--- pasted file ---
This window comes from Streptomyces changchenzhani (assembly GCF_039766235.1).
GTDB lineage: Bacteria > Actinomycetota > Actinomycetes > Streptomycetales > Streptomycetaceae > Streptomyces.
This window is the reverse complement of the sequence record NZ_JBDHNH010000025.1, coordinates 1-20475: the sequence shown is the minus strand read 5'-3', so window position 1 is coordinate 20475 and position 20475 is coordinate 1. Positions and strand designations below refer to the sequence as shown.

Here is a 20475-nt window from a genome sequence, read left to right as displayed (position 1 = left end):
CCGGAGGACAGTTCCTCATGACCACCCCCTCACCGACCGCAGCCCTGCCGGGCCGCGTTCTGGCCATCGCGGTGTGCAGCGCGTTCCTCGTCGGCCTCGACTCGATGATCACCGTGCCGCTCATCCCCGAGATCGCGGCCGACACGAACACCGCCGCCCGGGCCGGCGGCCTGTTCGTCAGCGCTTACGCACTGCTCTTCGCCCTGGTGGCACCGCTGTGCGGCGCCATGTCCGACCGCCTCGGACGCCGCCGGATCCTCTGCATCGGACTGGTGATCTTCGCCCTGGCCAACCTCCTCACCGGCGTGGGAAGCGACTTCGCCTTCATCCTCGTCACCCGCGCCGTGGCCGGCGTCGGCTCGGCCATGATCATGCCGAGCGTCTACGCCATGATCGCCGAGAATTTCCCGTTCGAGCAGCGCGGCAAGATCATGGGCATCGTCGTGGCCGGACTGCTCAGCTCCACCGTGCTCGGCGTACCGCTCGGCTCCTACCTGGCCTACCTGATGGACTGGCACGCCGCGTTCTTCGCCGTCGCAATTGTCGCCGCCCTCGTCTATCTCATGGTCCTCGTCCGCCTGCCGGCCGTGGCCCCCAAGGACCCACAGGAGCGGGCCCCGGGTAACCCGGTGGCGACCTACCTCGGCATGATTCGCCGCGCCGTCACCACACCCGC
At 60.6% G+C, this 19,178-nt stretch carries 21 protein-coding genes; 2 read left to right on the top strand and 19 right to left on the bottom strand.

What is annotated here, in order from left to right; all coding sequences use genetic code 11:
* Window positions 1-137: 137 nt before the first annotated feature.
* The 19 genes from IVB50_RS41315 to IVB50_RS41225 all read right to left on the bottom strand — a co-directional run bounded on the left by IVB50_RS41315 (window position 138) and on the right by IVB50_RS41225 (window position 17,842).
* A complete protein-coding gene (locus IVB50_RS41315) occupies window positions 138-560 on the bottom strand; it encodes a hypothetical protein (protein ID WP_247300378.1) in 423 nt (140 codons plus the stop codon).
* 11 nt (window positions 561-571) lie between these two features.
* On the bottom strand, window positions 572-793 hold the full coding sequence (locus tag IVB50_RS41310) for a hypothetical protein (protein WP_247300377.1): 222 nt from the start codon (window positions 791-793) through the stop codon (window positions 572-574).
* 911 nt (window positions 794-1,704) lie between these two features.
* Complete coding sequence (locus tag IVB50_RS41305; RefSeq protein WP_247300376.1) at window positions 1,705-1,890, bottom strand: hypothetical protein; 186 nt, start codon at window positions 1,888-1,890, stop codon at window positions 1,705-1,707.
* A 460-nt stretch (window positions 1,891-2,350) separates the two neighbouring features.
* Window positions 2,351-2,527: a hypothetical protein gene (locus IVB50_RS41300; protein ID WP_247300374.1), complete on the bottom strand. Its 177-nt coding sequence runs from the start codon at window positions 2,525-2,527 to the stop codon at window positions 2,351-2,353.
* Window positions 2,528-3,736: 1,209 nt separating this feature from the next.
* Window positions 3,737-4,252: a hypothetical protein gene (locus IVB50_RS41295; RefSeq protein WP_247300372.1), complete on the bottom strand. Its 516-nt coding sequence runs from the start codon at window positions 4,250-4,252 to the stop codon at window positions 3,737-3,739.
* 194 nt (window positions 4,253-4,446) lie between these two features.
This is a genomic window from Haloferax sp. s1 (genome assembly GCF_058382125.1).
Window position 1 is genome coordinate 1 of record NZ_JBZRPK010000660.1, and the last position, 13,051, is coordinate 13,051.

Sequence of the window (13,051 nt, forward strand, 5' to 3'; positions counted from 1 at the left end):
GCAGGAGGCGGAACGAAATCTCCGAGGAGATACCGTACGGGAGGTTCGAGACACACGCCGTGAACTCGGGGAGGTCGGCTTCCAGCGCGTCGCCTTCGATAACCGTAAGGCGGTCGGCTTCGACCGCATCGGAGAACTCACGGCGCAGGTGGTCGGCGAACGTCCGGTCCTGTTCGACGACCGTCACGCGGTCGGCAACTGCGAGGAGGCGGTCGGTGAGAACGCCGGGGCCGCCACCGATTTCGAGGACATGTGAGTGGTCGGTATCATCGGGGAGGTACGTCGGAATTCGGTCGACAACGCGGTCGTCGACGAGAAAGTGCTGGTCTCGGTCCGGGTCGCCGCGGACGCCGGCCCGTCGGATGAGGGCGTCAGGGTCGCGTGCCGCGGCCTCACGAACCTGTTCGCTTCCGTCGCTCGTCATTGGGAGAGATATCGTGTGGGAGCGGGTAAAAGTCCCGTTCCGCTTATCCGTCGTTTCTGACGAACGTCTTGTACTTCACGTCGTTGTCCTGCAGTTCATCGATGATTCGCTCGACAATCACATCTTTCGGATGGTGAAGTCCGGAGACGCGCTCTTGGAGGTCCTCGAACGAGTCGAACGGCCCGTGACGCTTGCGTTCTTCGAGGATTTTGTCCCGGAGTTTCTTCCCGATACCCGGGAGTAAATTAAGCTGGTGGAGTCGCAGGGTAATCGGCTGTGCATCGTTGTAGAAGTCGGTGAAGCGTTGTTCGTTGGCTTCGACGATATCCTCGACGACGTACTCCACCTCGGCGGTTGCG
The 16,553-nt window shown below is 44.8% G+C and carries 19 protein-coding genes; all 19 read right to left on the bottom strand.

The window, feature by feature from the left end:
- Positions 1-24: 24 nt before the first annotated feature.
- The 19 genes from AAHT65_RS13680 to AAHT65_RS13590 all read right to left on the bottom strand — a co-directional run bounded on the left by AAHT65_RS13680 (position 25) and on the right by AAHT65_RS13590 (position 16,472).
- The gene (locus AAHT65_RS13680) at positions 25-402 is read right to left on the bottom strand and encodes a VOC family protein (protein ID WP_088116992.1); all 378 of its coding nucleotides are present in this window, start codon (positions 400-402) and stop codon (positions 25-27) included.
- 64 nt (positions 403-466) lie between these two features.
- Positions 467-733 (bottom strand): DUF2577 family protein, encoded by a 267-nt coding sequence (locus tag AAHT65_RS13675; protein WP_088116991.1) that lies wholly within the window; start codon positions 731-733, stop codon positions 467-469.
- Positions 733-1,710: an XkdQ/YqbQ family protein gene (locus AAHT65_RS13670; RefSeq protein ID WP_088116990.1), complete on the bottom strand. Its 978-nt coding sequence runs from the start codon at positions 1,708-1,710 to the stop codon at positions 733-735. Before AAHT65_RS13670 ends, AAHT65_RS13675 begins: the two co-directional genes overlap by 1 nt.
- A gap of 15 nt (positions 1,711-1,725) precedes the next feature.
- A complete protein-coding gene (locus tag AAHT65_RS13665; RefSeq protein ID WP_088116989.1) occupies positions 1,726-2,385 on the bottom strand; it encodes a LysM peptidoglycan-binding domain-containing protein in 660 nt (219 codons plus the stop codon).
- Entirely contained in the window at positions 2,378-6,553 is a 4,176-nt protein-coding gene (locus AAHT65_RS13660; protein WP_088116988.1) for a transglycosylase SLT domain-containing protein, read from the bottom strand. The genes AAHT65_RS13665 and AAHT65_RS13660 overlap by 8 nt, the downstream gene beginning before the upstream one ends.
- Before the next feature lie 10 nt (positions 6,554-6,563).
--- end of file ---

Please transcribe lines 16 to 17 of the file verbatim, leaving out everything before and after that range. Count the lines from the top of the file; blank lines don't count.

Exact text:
* Window positions 2,351-2,527: a hypothetical protein gene (locus IVB50_RS41300; protein ID WP_247300374.1), complete on the bottom strand. Its 177-nt coding sequence runs from the start codon at window positions 2,525-2,527 to the stop codon at window positions 2,351-2,353.
* Window positions 2,528-3,736: 1,209 nt separating this feature from the next.